By naturopath Margaret Jasinska
New research has shown that patients with gout are 50% more likely to develop cancer, with prostate cancer being the most common type in men. According to Patricia Kachur, MD, of Ochsner Medical Center, Jefferson, Louisiana, “Although uric acid can function as a systemic antioxidant in low levels, studies have shown that increased levels of serum uric acid can contribute to inflammation that can lead to the development of cancer”.
Gout is the most common inflammatory disease in most western nations, and is diagnosed by the presence of hyperuricaemia (elevated uric acid in the blood). It is more common in men and tends to occur in overweight people or those suffering with high blood pressure or type 2 diabetes. The prevalence of gout is increasing in most parts of the world, so during the past few years there has been more research on its relationship to cancer.
A large survey was conducted by the CDC and the National Center for Health Statistics. It included 11,262 people, who were questioned between 2011 and 2014. Each participant completed a questionnaire, had a physical exam and blood tests. According to lead researcher Kachur, the results suggested that individuals with gout were 50 percent more likely to develop malignant cancer. Prostate cancer was the most common type of malignancy in patients with gout, followed by cervix, breast and colon. Analysis of the data also showed that patients with rheumatoid arthritis demonstrated an increased risk of cancer.
Inflammation and insulin resistance can both raise the risk of cancer. Gout is a typical manifestation of insulin resistance. People who experience gout have raised blood insulin levels and insulin is a growth promoting hormone. It can hasten the growth of lumps or bumps on the body such as tumours, fibroids, polyps, cysts, acne and nodules.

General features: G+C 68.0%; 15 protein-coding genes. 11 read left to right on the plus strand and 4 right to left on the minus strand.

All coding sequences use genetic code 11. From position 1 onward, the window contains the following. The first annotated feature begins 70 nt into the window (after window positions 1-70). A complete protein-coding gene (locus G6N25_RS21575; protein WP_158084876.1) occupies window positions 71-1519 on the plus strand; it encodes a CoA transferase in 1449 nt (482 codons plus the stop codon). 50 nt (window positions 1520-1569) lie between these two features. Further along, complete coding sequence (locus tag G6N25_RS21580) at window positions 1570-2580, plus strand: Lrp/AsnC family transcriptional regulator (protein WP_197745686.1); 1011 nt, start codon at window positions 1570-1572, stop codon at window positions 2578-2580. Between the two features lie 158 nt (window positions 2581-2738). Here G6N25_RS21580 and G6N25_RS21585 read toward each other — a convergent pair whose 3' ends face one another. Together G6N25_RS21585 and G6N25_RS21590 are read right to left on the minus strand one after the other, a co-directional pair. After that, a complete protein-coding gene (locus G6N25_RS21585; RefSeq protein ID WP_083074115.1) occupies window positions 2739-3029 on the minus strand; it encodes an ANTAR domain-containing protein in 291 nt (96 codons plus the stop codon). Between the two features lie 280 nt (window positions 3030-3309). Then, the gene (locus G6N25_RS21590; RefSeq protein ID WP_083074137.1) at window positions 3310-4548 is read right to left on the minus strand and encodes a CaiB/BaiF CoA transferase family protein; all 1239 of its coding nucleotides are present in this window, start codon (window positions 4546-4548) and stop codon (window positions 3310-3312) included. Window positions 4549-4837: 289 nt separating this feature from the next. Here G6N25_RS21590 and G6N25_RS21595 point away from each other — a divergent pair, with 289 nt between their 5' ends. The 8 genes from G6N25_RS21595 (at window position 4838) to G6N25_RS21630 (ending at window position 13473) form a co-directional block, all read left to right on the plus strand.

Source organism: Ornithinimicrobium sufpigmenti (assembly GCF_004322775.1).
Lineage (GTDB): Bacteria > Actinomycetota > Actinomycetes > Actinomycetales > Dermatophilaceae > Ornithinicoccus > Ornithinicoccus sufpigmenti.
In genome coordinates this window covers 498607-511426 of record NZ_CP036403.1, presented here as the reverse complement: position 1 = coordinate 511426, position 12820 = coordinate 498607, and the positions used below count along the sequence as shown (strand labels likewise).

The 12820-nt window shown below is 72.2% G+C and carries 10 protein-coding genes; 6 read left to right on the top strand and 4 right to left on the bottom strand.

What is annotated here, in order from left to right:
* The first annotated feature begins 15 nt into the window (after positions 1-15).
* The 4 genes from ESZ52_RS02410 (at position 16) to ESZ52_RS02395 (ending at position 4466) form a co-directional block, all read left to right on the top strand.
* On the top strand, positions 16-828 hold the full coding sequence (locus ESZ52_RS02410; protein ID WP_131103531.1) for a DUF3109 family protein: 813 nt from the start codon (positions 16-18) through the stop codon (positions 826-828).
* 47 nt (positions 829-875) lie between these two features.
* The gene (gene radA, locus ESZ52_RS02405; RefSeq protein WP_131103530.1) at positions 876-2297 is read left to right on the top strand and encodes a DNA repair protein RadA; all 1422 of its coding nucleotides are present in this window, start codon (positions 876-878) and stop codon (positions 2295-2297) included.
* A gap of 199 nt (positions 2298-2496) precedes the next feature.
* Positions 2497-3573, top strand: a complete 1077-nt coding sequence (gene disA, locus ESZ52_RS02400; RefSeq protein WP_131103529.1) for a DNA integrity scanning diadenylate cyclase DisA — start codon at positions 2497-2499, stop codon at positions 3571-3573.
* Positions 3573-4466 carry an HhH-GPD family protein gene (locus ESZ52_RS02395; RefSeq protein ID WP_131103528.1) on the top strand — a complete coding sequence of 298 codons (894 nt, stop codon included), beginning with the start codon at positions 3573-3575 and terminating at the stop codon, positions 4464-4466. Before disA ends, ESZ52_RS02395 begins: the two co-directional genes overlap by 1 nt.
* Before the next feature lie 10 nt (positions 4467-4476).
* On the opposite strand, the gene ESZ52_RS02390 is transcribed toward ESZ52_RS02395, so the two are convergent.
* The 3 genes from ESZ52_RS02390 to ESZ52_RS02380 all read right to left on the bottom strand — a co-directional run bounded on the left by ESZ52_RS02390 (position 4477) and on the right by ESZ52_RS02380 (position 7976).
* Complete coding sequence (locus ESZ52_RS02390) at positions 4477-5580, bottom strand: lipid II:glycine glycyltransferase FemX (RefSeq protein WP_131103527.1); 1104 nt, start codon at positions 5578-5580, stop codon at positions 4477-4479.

Insulin resistance is the most common cause of fatty liver and excess weight on the torso. It also goes by the names metabolic syndrome and pre-diabetes. Insulin resistance basically means that the hormone insulin, which is made by your pancreas has become less effective at controlling your blood sugar. Therefore your body produces more and more of it. This makes you prone to symptoms of unstable blood sugar, such as fatigue, sugar cravings and feeling unwell if you haven’t eaten for several hours. Insulin resistance reduces the ability of the body to excrete uric acid. This makes a person more prone to suffering a gout attack. Your doctor can order a blood test for you to check your uric acid level.
In most cases gout is fairly easy to prevent with a few simple diet changes. Back in the 80s, individuals with gout were told to avoid foods high in purines such as offal, sardines and herrings. Gout is incredibly common, and I don’t see many patients who eat a lot of these foods. We now know that sugar, excess carbohydrate, alcohol and caffeine are the real villains.
Inflammation is the way our body responds to injury. We can usually tell a part of our body is inflamed when it is red, hot, swollen and we can’t move it properly. Think of a stubbed toe or a sprained ankle. Inflammation is present in all ‘itis’ conditions, such as arthritis, hepatitis, bursitis, and many others. However, inflammation can also occur inside our body in a much more silent way, where we don’t even know it is happening. Fatigue and pain are classic indicators that there’s too much inflammation in your body. Inflammation can worsen any health problem you may have. It means there is raised oxidative damage, and wear and tear in your body. It increases the risk of cancer.